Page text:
#3 Golden Bears Top #2 Bruins 12-9 In Rematch Between Top Teams

Cal defense bottles up UCLA's Alex Roelse. Photo Courtesy Catharyn Hayne Photography

By Michael Randazzo, Swimming World Contributor

In a highly anticipated men’s water polo re-match between long-standing rivals, on Saturday morning #3 California avenged an early season upset loss to #2 UCLA with a 12-9 win at Spieker Aquatics Center in Westwood.

Cal’s Odysseas Masmanidis led the Golden Bear attack with a hat trick, while Luca Cupido—who came into the match on an offensive tear, with 11 goals in two previous games—Nikos Delagrammatikas and Conor Neumann each notched a pair of goals for head coach Kirk Everist’s team, now 16-1 on the season and 1-0 in Mountain Pacific Sports Federation (MPSF) play.

Matt Farmer scored three times for the Bruins, but their phenomenal freshman, Nicolas Saveljic—who led the team with 31 goals coming into the match—was held to a lone tally. Senior Max Irving, #2 on the team with 28 goals, was kept off the scoring sheet entirely by a tenacious Bear defense.

With the loss, UCLA drops to 15-2 (0-1 MPSF) and will surely fall behind Cal in both the national rankings and the race to secure a berth in the 2017 NCAA Men’s Water Polo Tournament.

The contest between bitter MPSF rivals was a highly-anticipated event—and gained even greater significance with the Bruins’ surprising 9-8 overtime win over the Bears last month. Adam Wright’s young team, which lost nine players from last year’s powerhouse squad that until an overtime loss to Cal in the semifinals of the 2016 NCAA tournament was on track for a third-straight NCAA championship, surprised the nation’s best team as well as then-#2 USC on its way to the 2017 Mountain Pacific Invitational title.

The Golden Bears, motivated to demonstrate that their early-season selection as the nation’s best was no fluke, broke out to a quick 2-0 lead on the strength of goals by Delagrammatikas and junior Johnny Hooper. The goal by Hooper was particularly telling, as he snuck behind of the Bruin defense and easily beat UCLA goalie Alex Wolf.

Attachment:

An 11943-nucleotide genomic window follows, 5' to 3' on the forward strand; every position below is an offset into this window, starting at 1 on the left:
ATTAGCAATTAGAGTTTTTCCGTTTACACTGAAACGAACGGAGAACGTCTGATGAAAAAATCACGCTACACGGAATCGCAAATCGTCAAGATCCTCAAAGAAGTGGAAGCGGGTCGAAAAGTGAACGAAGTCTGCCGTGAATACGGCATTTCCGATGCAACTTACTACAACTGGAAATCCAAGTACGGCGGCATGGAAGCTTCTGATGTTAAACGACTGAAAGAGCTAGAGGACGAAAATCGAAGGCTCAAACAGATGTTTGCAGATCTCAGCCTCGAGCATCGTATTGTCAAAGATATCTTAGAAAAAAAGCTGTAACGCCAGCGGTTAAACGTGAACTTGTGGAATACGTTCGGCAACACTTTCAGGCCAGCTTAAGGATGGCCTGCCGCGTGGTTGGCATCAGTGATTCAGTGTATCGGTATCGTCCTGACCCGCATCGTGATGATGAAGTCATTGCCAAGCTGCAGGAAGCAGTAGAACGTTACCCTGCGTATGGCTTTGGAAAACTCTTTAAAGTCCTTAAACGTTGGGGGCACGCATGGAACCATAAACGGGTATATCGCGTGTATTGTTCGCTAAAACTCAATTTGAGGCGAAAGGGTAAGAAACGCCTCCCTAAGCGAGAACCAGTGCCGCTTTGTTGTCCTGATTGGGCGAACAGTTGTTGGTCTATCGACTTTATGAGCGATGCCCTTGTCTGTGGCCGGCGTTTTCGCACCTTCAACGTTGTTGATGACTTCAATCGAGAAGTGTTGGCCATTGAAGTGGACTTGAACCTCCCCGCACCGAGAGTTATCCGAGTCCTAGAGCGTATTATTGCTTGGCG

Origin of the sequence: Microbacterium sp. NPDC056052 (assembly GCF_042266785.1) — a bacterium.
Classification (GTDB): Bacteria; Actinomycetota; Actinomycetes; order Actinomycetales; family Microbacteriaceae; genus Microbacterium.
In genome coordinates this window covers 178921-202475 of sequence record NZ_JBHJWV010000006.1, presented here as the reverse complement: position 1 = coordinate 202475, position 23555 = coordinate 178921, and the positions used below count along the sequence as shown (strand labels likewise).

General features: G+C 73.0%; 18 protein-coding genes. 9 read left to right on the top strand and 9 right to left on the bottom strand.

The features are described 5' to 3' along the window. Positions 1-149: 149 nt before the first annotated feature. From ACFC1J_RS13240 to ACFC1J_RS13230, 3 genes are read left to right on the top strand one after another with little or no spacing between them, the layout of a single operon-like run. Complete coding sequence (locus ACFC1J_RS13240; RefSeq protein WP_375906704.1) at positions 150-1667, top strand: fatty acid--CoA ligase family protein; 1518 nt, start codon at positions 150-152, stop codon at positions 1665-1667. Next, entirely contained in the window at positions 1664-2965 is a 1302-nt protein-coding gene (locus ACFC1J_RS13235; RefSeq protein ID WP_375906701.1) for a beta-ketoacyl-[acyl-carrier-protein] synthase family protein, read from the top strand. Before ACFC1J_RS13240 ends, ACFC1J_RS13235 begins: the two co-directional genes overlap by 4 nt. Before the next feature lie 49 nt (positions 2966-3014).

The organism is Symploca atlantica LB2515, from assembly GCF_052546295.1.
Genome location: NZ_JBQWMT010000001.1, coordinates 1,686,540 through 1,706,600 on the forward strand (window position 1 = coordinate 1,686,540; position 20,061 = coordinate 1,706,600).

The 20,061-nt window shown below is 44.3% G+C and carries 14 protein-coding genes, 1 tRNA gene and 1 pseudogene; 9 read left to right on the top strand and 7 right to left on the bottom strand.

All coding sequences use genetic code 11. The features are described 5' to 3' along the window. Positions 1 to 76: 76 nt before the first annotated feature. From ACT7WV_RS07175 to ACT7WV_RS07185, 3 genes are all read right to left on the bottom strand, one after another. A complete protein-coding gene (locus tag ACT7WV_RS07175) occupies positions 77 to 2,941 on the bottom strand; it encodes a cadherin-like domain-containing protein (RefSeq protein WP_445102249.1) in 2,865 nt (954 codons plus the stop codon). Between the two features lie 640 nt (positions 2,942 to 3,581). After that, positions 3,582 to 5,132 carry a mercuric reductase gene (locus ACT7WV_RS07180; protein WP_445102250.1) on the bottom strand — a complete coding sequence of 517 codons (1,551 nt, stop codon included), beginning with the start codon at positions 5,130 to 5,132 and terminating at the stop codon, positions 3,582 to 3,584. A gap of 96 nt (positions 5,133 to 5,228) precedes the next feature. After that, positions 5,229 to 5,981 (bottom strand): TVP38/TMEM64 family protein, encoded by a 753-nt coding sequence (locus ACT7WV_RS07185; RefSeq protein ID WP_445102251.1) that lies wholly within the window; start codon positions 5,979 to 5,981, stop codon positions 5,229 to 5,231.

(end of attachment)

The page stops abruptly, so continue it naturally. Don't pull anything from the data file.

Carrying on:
The Cal counter attack was a particular focus for Coach Wright, who at halftime lamented his team’s lack of success against a Bear strength.

UCLA rallied for three straight scores from Warren Snyder, Farmer’s first and David Stiling to grab a 3-2 lead, but lefty Safak Simsek beat Wolf with seconds left in the period to knot the score at 3-all.

A see-saw second quarter saw Cupido score the first of his pair, which was quickly answered by Saveljic’s lone goal. Masmanidis then scored his first of the day at the 6:47 mark of the period, but Farmer answered with yet-another score from the 2-meter position. Back-to-back goals from Neumann and Masmanidis put the Golden Bears ahead by two, but Farmer again scored from in front of the cage to cut the Cal lead to 7-6 at intermission.

“We’ve got a fast team, an aggressive defense and guys who can get behind the defense,” Coach Everist commented between periods. “That’s one of the ways that we can manufacture goals.”

Did they ever.

After both teams came up empty early in the third period, UCLA maintained possession in Cal’s end for more than a minute but could not come up with the equalizer. The Bear perimeter defense prevented the Bruins from dumping the ball inside, while goalie Kevin Le Vine (8 saves) turned away shots by Irving and Chase Travisano.

Immediately following the Bears’ defensive stand, Neumann blasted the ball past Wolf to give his team a two-goal lead, and when Cupido hammered home a weak-side shot halfway through the period, the Bruins were down 9-6 and could never catch up. They cut the lead to two on a number of occasions over the final period of play, but Masmanidis, who won an NCAA title with Cal in 2016, and Delagrammatikas, who like Masmanidis was a member of the Greek team that took gold in FINA Junior World Championship this summer, both delivered fourth quarter goals to scuttle Bruin comeback attempts.

Immediately following the match, Masmanidis cited his team’s defensive effort as the reason for Cal’s biggest win so far this season.

“The first spot of this whole win was the defense, not the offense,” the junior center said in response to questions from Pac-12 Network’s Greg Mescall. “We were able to restrict [UCLA] from playing their game. The offense comes naturally.”

Speaking of the drive to repeat, difficult in any sport but particularly challenging given the relative parity this year between the nation’s top water polo programs, Masmanidis said: “It’s a huge thing for us—it’s what we dream of from the beginning of the year.”

“We’re at an age where we can’t get enough,” he added. “We need to do it again.”

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Author: Michael Randazzo

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Michael Randazzo is a freelance contributor at Swimming World focusing on water polo. He covers polo all over the United States for SW and other publications, including the Collegiate Water Polo Association, Skip Shot, The New York Times, Total Water Polo, Water Polo Planet and others. He lives in Brooklyn with his wife and two children and roots for St. Francis Brooklyn polo.

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